Thanks much for this, Fr. Philip!

  7. I heard of a seminarian from American who was taking his classes in Rome in Italian and sometimes had difficulty understanding the questions his professors asked him. His fallback answer was always, "Well, you have to distinguish."

  8. Thanks, Josh...I occasionally do something right.

  9. I thought it was "never reply, rarely answer calls, always push to the next agenda." Live and learn! :)

  10. Anonymous10:32 AM

    Wow, Padre! Great post! This is pretty cool stuff! I'm actually printing this out and giving this out to students here at the univeristy for their reading pleasure.

  11. Dismas,

    That's one version. Another is: "Never communicate, rarely vote no, and always meet."

    Brother, we didn't join the Order of Preachers. We joined the Order of Meeters!

    To escape endless, pointless, and fruitless OP meetings, you must come to Europe where the friars consider meetings to be a necessary, though loathsome evil.

  12. Father Philip,
    Thank you for clarifying something that has been in the back of my mind for years.

    I always thought the maxim was "affirm much, deny little, and always distinguish, never dissociate" and I always thought it came from Aquinas ultimately.

    Just shows you how memory can never be trusted!

  13. Anonymous9:15 PM

    Father, you have suggested that "Never deny" is based on charity as requiring us to take seriously any objections made.

    I suggest it goes further than this.

    Just as the will desires a real good, even if misconceived, the intellect is similarly swayed by some truth, though perhaps wrongly perceived.

    So it's our duty to disentangle the genuine insight from the incorrect perceptions that accompany it.

  14. Felix,

    You say: "So it's our duty to disentangle the genuine insight from the incorrect perceptions that accompany it."

    This is absolutely correct as a description for what we are bound in charity to do. But it doesn't really explain how "never deny" helps us to accomplish this.

    If I had written this post for a textbook, I would have added something like: "By disallowing the outright denial of an opponent's premise or conclusion, the 'never deny' pushes us in charity to recognize that even an assertion erroneous on the whole may contain some partial truth. The next two steps in the method assure us for ferreting out whatever truth might be found error."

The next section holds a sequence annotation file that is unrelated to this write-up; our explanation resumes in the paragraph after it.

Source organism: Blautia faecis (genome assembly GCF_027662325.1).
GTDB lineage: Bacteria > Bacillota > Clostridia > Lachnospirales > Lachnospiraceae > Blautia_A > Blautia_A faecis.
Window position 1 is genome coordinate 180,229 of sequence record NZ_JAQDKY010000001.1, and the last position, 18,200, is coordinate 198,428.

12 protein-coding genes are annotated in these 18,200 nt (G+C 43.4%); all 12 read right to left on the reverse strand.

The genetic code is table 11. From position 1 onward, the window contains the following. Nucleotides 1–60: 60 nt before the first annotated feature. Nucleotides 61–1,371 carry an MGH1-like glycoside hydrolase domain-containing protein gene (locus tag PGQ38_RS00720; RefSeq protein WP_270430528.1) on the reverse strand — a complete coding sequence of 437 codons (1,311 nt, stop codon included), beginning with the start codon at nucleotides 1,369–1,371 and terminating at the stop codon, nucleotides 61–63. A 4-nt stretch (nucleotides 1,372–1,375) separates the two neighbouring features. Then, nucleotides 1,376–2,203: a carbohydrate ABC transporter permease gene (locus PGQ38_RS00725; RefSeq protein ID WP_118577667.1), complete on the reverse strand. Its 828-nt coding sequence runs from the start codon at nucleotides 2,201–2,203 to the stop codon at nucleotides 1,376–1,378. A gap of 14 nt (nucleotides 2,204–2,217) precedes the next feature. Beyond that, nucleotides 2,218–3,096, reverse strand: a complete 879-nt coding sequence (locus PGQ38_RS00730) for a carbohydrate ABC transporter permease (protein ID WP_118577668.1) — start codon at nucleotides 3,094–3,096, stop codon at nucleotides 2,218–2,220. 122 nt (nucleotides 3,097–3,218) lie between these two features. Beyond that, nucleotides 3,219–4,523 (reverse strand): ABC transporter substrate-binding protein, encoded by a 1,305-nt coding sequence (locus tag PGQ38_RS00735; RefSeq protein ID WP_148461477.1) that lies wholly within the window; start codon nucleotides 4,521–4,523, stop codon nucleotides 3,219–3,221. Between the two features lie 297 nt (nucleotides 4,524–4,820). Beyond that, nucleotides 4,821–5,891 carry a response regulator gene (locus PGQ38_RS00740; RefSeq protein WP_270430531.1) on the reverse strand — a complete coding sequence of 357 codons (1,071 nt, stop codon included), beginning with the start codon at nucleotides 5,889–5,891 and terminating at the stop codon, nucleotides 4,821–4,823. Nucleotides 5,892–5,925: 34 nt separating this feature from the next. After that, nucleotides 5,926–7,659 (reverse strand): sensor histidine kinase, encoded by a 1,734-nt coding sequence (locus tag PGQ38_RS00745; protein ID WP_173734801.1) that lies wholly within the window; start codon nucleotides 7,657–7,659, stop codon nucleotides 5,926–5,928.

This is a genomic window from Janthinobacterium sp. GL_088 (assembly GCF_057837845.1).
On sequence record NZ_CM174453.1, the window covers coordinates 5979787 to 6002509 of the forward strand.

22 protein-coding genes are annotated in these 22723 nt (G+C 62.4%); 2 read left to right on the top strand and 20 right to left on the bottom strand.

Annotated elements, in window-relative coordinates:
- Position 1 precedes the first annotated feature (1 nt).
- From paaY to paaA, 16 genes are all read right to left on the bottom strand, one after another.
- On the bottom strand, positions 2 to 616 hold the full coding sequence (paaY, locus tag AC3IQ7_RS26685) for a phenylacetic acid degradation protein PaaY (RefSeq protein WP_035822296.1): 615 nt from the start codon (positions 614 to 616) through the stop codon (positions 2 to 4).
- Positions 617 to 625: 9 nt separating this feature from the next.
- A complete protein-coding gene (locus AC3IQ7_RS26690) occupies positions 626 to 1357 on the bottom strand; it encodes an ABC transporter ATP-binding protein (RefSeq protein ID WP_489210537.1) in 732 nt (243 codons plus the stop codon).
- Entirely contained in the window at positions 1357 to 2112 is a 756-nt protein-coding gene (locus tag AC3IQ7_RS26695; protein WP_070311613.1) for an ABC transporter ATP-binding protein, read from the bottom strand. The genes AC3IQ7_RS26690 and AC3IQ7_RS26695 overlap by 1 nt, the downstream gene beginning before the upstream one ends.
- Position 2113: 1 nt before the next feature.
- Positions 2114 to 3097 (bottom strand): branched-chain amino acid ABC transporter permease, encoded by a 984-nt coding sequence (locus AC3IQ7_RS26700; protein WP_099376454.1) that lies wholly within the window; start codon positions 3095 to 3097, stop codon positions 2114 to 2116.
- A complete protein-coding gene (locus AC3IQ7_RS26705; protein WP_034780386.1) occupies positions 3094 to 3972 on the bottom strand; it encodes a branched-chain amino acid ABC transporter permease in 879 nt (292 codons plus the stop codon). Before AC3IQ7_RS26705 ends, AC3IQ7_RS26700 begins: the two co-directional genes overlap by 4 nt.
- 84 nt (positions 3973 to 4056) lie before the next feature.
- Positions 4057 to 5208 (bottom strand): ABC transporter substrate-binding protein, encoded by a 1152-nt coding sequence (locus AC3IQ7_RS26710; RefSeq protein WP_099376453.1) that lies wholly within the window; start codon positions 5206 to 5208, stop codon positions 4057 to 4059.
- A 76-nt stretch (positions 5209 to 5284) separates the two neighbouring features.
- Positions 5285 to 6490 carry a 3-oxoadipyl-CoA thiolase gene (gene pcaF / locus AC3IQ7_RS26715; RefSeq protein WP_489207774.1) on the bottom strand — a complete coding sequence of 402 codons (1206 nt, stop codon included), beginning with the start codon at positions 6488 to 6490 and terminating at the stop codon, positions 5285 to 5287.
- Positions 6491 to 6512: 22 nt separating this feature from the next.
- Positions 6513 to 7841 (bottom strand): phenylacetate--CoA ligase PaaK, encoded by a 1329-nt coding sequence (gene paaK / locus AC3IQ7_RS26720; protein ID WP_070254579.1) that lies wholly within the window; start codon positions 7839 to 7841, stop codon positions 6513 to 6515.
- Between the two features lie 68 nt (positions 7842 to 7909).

In fact, I think I will add that!

    Thanks for bringing this to my attention!

  15. John,

    There are different versions. Yours might be considered the more generous version of the one I've posted here; that is, your version would accomplish many of the same things by being more generous to your opponent's argument. The version I have here might be though of as the most restrained version available.

  16. Anonymous11:52 PM

    Strangest coincedence - I was speaking with a OP priest (in Australia) on the same day this piece was posted and he brought up the content of this piece describing it very similarly - either he had read this or it is uncanny interaction of circumstances! :)

  17. so in other words, it take about 2 hours to get an answer to one question!

  18. Mom,

    If by "answer" you mean "affirming grunt" or "negating raspberry," no.

    If you mean "really good response," yes.

    See how that works?

  19. ... the 'never deny' pushes us in charity to recognize that even an assertion erroneous on the whole may contain some partial truth.

    We might go a little further, and say it's deucedly difficult to make an argument that doesn't contain some partial truth, and it's likely that most reasonable arguments will contain quite a lot of truth.

    I haven't seen a systematic study, but St. Thomas seems to have answered an awful lot of objections by saying in effect, "The objection is valid in one context, but here (for reasons given in the respondeo) we're looking at it in a different context."

  20. Anonymous9:25 AM

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  22. Carter3:22 PM

    I hope you don't mind me quoting you at length for my study group on the summa theologica. I came across this post by accident but its perfect for my preface handout before we begin our meetings next saturday. God Bless you Father!


  23. Carter, no problem...that's what it is here for!

  24. The Latin verse says: "Concede parum, nega frequenter, distingue semper."

    It's "nega frequenter": frequently deny.

    Although a distinction is quite more sophisticated than an outright denial, sometimes the outright denial is necessary, especially when what is denied is a universal proposition.

    And the great scholastics can be observed to follow this advice a lot.

  25. Anonymous12:56 PM

    The trouble with the acceptance or
    non denial of the evolutionary process (as opposed to adaptation of DNA already created)is the resurrection which is patently a non evolutionary miracle - Jesus
    came back to eat with the disciples
    after going to the Father plus Thomas put his fingers on his flesh. So why would God need to use evolution eg to create Adam
    from dust. Charles Allan

  26. I heard from one of my teacher but it seems in a different way specially the first two phrases, it goes like this: "nunquam concedas, raro neges, semper distinguas".